Kitchener-Waterloo

Hospitals in Listowel and Wingham regain access to computer systems after ransomware attack

Computer systems in the hospitals in Listowel and Wingham are completely back online after a ransomware attack on Sept. 25.

'No contact was made with the hackers. No ransom amount was requested,' hospital alliance says

A programner shows a sample of a ransomware cyberattack on a laptop in Taiwan in 2017. On Sept. 25, hospitals in Wingham and Listowel locked down computer systems after a ransomware attack, although officials say no ransom was ever requested and no money was handed over. (Ritchie B. Tongo/EPA)

Two rural hospitals in Listowel and Wingham, Ont., have regained access to their computer systems after a ransomware attack last month.

The Listowel Wingham Hospitals Alliance says it has investigated and is confident there was no unauthorized access to  anyone's personal information, personal health information or other sensitive information.

"No contact was made with the hackers. No ransom amount was requested, nor did we pay a ransom," the alliance said.

The situation was dubbed Code Grey because that's the term used to describe the loss or failure of hospital infrastructure, the alliance said. It began on Sept. 25 when administration discovered a "cyber security incident."

The alliance said it had to temporarily lock down its computer systems, which also impacted connection to regional and provincial information systems.

The emergency departments in both Listowel and Wingham remained open and operational, but local doctors offices were also impacted and some patients experienced a delay in care, the alliance said. Medical staff had to use paper documents and some offices didn't have access to patient files or lists.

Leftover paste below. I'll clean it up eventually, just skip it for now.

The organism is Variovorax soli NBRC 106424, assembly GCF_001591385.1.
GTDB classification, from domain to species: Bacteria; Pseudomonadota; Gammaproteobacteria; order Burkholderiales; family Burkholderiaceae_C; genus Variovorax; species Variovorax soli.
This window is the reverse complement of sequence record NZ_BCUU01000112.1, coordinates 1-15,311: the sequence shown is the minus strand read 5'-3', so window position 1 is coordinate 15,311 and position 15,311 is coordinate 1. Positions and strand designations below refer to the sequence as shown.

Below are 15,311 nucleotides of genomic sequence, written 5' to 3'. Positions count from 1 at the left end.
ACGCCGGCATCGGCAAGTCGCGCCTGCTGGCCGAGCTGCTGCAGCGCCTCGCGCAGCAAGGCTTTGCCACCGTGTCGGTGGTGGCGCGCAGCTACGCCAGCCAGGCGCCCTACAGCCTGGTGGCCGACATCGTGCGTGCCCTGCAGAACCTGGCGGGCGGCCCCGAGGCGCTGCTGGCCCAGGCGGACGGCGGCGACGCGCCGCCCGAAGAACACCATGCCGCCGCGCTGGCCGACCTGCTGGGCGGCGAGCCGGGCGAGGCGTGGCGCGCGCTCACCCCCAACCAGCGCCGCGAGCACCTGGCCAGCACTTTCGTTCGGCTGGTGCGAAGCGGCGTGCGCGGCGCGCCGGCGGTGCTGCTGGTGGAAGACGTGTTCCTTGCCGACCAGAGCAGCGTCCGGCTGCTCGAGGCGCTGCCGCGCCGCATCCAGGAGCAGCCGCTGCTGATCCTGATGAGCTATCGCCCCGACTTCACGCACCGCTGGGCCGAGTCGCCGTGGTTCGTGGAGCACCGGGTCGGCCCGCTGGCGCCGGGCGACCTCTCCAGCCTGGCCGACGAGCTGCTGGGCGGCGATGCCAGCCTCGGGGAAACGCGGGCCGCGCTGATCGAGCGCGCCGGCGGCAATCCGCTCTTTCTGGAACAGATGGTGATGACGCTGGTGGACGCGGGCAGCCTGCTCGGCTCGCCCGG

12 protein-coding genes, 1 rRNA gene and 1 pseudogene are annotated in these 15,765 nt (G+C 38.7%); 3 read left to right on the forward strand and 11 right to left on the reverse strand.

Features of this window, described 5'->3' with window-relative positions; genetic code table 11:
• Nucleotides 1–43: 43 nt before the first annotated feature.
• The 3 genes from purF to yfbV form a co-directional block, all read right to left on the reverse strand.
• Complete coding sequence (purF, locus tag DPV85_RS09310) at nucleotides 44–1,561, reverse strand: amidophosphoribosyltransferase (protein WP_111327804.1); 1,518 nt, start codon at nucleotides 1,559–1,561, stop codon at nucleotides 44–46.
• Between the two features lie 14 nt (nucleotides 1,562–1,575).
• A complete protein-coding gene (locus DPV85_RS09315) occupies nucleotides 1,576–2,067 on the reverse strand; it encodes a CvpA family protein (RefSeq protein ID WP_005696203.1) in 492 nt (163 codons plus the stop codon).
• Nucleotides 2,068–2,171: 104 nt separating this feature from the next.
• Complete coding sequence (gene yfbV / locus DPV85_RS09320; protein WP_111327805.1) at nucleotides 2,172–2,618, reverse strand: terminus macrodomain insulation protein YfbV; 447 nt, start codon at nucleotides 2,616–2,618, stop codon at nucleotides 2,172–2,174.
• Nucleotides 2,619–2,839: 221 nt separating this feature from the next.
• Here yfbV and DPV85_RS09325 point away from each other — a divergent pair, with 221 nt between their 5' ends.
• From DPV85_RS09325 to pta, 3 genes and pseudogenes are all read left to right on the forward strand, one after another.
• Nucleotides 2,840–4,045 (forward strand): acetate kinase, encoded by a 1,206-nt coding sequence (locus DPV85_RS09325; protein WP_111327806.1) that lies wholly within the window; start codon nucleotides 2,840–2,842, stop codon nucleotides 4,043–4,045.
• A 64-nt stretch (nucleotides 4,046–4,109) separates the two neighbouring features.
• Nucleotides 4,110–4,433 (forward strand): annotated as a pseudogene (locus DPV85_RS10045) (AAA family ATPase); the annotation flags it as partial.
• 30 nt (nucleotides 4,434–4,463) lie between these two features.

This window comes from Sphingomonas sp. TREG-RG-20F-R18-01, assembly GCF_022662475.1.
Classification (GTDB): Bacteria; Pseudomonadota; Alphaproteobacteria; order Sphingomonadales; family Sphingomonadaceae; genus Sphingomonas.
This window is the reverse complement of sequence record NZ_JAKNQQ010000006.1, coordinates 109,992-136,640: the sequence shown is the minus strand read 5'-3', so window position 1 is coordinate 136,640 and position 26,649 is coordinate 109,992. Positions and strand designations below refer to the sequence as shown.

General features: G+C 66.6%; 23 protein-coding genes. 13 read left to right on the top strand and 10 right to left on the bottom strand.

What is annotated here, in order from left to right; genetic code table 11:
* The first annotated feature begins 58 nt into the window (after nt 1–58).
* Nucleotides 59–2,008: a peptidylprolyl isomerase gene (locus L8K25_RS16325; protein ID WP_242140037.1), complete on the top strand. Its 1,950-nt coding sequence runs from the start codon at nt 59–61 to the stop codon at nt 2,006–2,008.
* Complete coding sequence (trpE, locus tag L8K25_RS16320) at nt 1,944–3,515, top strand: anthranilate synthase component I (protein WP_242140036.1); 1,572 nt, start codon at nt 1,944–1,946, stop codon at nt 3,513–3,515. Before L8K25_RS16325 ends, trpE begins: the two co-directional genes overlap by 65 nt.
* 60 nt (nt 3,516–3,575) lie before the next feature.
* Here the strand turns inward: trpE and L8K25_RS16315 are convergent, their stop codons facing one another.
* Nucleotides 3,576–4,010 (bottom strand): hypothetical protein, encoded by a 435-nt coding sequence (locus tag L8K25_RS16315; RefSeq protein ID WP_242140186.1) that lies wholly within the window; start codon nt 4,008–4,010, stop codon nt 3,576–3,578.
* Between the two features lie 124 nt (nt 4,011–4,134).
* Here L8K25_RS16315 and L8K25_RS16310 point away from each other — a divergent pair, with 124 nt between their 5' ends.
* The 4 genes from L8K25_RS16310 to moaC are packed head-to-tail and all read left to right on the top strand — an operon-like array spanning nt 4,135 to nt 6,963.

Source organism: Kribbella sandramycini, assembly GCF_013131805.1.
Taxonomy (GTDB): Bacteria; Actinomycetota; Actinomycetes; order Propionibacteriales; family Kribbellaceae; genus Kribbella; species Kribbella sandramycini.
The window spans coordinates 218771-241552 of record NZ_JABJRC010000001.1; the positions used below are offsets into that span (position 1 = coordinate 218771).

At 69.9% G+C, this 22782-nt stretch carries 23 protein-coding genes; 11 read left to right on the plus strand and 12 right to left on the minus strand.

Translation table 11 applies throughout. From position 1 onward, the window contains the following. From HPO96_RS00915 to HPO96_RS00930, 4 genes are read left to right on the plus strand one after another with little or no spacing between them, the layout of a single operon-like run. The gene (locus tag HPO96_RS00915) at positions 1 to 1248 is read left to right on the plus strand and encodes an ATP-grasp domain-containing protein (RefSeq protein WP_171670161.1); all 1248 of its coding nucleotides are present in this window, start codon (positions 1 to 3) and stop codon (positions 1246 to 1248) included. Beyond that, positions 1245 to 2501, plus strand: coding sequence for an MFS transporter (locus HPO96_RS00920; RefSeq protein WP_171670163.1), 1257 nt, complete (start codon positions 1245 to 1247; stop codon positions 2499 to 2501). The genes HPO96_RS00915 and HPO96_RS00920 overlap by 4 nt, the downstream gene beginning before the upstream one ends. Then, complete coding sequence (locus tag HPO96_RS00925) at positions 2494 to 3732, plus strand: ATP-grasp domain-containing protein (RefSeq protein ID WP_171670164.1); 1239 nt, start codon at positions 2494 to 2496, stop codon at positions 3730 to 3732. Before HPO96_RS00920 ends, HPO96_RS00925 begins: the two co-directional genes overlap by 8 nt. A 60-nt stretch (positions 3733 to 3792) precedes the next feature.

As well, two days of chemotherapy treatment at the Wingham hospital were delayed, a some patients had diagnostic testing or specialist appointments deferred.

As of Friday, the hospitals alliance said the system is back online "in a manner that continues to protect the security and integrity of information."

The alliance said the community has been "incredibly understanding" during the month it took to get the situation sorted and showed "extraordinary patience."

Hospital staff and physicians were also "exceptionally resilient and innovative" during the past month, the alliance said.

The hospitals' ransomware attack came just days after similar cyberattacks at the city of Woodstock and the Woodstock Police Service.

Stratford was hit by a ransomware attack in April and paid around $75,000 in Bitcoin to restore access to its information systems. The city has submitted a cyber-insurance claim to offset the costs of the attack and expects to pay a $15,000 deductible.

Comments

To encourage thoughtful and respectful conversations, first and last names will appear with each submission to CBC/Radio-Canada's online communities (except in children and youth-oriented communities). Pseudonyms will no longer be permitted.

By submitting a comment, you accept that CBC has the right to reproduce and publish that comment in whole or in part, in any manner CBC chooses. Please note that CBC does not endorse the opinions expressed in comments. Comments on this story are moderated according to our Submission Guidelines. Comments are welcome while open. We reserve the right to close comments at any time.

now